Commonwealth of Virginia. (2012). The Standards & SOL-based Instructional Resources. Retrieved 10th October, 2012 http://www.doe.virginia.gov/testing/sol/standards_docs/index.shtml
Crawford, J. (n. d). No Child Left Behind: Misguided Approach to School Accountability for English Language Learners. National Association for Bilingual Education.
Does my child participate in state assessments? Retrieved 10th October, 2012 from http://mdk12.org/instruction/specialed/how_does_my_child_participate.html
Duchnowski, A. J. and Kutash, K. (2011). School Reform and Mental Health Services for Students with Emotional Disturbances Educated in Urban Schools. Journal of Education and Treatment of Children, volume 34(3), p323-346. Retrieved 10th October, 2012 http://wvupressonline.com/journals/etc
Elaine, C., Frank, J., Amy, B. and Brad, K.( 2011). A Longitudinal View of the Receptive Vocabulary and Math Achievement of Young Children with Disabilities. National Center for Special Education Research. Retrieved 10th October, 2012 http://www.eric.ed.gov/ERICWebPortal/search/recordDetails.jsp?searchtype=basic&pageSize=10&ERICExtSearch_SearchValue_0=A%20Longitudinal%20View%20of%20the%20Receptive%20Vocabulary%20and%20Math%20Achievement%20of%20Young%20Children%20with%20Disabilities&eric_displayStartCount=1&ERICExtSearch_SearchType_0=kw&_pageLabel=RecordDetails&objectId=0900019b8047de69&accno=ED523202&_nfls=false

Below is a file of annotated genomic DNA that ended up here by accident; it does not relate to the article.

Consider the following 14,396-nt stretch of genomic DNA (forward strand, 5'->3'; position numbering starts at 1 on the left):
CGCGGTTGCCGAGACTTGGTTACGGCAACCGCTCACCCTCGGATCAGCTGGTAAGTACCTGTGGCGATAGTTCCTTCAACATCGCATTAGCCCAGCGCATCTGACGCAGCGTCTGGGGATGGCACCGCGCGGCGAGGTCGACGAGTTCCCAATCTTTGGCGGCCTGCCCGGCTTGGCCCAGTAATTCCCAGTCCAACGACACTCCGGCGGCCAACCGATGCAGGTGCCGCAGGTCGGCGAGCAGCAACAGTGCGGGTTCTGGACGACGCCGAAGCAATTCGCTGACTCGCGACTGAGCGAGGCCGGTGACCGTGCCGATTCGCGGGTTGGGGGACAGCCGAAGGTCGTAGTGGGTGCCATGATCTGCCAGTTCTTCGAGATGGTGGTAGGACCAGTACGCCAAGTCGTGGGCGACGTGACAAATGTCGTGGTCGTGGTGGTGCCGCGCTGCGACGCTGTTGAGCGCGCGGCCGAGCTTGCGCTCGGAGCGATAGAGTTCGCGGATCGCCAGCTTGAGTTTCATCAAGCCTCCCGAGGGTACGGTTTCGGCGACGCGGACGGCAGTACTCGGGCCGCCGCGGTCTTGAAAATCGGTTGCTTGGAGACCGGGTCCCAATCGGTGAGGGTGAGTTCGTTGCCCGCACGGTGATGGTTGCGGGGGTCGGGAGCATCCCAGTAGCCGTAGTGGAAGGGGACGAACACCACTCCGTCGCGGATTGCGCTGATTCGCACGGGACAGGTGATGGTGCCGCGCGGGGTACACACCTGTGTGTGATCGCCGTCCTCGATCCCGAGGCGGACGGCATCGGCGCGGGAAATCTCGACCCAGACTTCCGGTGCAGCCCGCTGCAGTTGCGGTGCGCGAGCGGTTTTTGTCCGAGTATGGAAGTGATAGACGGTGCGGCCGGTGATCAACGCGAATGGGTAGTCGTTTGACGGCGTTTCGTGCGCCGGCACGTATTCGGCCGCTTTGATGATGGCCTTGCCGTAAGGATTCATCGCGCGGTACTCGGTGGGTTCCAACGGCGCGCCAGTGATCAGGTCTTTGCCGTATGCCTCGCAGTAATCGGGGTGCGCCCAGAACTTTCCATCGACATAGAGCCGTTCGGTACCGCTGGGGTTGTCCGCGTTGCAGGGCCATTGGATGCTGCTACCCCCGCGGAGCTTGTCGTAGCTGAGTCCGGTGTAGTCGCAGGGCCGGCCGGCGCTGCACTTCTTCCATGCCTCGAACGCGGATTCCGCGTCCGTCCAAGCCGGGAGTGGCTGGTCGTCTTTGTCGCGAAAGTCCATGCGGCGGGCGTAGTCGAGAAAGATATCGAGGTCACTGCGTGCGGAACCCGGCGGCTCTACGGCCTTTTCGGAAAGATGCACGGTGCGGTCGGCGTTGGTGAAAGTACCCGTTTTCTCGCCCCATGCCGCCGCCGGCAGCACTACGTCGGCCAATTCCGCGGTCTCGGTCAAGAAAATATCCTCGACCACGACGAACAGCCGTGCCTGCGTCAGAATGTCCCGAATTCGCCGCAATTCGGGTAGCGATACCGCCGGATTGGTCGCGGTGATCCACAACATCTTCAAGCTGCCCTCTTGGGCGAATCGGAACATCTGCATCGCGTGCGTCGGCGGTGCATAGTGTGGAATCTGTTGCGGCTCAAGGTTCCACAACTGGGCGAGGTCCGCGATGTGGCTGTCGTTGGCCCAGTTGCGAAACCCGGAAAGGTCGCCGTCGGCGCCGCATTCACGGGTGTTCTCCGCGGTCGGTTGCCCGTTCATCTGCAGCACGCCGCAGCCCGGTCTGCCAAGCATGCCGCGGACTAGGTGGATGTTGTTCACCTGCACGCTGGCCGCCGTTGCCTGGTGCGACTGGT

Maryland State Department of Education. (2003). Testing. Retrieved 10th October, 2012 http://www.marylandpublicschools.org/MSDE/testing/msa/
Regina, B., Porter, P., Bonnie T. Z., Dana, M., Cynthia, G. and Robert, R. (2012). Academic Outcome Trajectories of Students with ADHD: Does Exceptional Education Status Matter? Journal of Emotional and Behavioral Disorders, volume 20(3), p131-143. Retrieved 10th October, 2012 http://dx.doi.org/10.1177/1063426610388180
Ricketts, C. R. (2010). End of Course Grades and Standardized Test Scores: Are Grades Predictive of Student Achievement? Retrieved 10th October, 2012 http://gateway.proquest.com/openurl?url_ver=Z39.88-2004&rft_val_fmt=info:ofi/fmt:kev:mtx:dissertation&res_dat=xri:pqdiss&rft_dat=xri:pqdiss:3422097
Terry, L. J. (2010). Support Services to Teachers to Increase Preparedness of Students with Emotional and Behavioral Disabilities (EBD) for Statewide Assessments: A Case Study. Retrieved 10th October, 2012 http://gateway.proquest.com/openurl?url_ver=Z39.88-2004&rft_val_fmt=info:ofi/fmt:kev:mtx:dissertation&res_dat=xri:pqdiss&rft_dat=xri:pqdiss:3397615
The Family Liaison Office (2010).Virginia Standards of Learning and the No Child Left Behind Act. Retrieved 10th October, 2012 http://www.state.gov/m/dghr/flo/c21998.htm
The Impact of No Child Left Behind on IDEA’s Guarantee of Free, Appropriate Public Education for Students with Disabilities: A Critical Review of Recent Case Law. Retrieved 10th October, 2012 from http://www.luc.edu/law/academics/special/center/child/childed_forum/pdfs/2009_student_papers/kraus_impact_no_child.pdf